Prosecutors for Cambodia's genocide tribunal are demanding a former Khmer Rouge prison chief be jailed for 40 years for his role in the deaths of thousands of Cambodians.

Kaing Guek Eav, known as Duch, expressed deep remorse in the packed courtroom in Phnom Penh Wednesday.

He apologized to the Khmer Rouge victims and their relatives, taking responsibility for the deaths of more than 12,000 people who were starved and tortured under his watch.

Prosecutor William Smith told the U.N.-backed tribunal that Duch should be held accountable for what he called the "unrelenting brutality" at the S-21 prison in Phnom Penh.

Prosecutors did not demand a life sentence because Duch has already spent time in prison, shown remorse and provided evidence against other Khmer Rouge leaders.

A ruling and sentence are not expected until early next year.  

The Khmer Rouge are blamed for the deaths of 1.7 million people during their 1975 - 1979 rule.  Some of the survivors who attended the tribunal Wednesday said Duch should face harsher punishment.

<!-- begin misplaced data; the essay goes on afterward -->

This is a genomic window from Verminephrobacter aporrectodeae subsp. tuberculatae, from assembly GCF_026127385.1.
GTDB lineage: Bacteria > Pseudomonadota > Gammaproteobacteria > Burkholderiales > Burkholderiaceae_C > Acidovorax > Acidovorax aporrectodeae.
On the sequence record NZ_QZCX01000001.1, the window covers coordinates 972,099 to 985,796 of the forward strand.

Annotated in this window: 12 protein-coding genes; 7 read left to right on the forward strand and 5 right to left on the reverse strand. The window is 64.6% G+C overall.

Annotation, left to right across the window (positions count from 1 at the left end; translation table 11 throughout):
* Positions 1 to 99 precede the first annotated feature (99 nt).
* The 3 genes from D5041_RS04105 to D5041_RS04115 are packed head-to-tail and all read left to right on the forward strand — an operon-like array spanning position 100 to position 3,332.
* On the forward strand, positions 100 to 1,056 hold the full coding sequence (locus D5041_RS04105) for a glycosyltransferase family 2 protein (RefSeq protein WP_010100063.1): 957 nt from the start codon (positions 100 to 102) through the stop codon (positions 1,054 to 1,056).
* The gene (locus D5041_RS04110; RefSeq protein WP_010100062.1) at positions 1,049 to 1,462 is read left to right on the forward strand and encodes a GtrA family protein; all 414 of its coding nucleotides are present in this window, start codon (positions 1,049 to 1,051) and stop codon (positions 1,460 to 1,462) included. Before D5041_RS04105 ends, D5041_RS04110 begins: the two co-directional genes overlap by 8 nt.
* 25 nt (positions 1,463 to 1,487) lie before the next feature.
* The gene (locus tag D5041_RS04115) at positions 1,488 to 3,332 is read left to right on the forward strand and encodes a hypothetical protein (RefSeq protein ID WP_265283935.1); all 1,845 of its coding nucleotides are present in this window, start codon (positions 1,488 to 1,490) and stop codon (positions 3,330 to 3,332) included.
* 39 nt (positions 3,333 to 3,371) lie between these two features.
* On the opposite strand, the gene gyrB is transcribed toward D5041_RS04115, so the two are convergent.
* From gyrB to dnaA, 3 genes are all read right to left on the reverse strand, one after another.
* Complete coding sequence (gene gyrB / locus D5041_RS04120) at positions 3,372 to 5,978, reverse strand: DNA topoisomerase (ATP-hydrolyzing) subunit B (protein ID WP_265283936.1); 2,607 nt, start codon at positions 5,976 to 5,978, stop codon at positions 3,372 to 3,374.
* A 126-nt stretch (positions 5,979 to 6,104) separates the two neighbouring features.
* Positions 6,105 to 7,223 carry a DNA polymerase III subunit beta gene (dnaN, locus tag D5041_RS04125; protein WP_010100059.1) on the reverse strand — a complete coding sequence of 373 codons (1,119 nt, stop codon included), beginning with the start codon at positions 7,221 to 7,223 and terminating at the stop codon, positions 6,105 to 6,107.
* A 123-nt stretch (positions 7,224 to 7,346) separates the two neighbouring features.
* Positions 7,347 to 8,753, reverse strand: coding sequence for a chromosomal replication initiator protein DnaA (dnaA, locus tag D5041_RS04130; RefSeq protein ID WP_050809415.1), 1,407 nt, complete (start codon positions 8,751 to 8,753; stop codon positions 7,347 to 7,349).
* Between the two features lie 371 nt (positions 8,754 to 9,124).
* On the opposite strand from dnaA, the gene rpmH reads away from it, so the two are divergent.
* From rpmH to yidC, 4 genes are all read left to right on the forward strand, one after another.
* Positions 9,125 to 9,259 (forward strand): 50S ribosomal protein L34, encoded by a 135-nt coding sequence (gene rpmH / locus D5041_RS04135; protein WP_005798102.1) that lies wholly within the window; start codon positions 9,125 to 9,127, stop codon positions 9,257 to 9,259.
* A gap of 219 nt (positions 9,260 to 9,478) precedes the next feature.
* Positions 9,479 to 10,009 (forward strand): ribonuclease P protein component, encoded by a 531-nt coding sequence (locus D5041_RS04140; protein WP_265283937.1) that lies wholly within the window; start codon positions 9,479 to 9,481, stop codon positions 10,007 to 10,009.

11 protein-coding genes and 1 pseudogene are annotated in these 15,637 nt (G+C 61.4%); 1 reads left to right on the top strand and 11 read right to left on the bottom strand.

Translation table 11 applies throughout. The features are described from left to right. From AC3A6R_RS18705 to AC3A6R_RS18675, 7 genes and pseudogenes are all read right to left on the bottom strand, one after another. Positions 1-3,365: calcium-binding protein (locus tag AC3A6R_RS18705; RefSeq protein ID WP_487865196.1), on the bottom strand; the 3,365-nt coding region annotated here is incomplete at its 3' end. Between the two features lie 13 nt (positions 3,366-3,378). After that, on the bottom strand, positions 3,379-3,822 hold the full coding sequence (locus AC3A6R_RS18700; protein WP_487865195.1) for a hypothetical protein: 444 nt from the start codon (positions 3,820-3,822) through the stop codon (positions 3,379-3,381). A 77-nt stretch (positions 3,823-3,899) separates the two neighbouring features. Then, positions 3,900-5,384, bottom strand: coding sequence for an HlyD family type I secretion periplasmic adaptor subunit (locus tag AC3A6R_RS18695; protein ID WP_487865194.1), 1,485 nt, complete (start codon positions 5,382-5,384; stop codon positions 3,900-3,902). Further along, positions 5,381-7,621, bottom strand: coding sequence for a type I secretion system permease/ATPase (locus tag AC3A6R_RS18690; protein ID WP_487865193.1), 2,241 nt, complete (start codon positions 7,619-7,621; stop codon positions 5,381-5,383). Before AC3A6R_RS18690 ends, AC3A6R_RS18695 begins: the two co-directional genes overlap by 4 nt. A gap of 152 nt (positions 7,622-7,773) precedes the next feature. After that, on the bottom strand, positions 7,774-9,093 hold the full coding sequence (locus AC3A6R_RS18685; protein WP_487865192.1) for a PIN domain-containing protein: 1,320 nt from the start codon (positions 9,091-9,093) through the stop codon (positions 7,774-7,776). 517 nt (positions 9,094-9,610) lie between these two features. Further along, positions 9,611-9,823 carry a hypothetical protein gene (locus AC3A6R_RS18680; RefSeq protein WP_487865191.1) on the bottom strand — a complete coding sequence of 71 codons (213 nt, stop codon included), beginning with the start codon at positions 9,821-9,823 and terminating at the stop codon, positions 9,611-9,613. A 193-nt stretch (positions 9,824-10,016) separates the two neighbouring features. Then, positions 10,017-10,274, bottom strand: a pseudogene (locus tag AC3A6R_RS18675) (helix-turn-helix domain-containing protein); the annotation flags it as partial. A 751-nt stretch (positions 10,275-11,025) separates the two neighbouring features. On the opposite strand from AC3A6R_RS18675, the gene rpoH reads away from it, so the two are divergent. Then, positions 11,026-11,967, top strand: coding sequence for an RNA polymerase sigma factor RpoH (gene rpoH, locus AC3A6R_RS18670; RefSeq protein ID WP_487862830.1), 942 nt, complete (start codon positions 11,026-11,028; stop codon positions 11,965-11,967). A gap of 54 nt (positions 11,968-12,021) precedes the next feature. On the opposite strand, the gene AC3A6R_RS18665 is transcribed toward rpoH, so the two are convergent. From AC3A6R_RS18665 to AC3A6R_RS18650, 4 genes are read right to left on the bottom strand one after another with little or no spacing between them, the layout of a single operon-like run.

Prosecutors say Cambodians held at the prison Duch managed were routinely beaten, shocked with electricity, water-boarded and had their toenails torn out. Most died.

Duch, a born again Christian, says he never personally killed anyone and carried out his brutal work because he feared for his life.

The Khmer Rouge seized Cambodia as the U.S. was pulling out of the war in neighboring Vietnam.

The ultra-communist group emptied Cambodia's cities, killed anyone who appeared educated or elite, and forced the rest of the population to work on rural labor camps.

Some information for this report provided by AFP, AP and Reuters.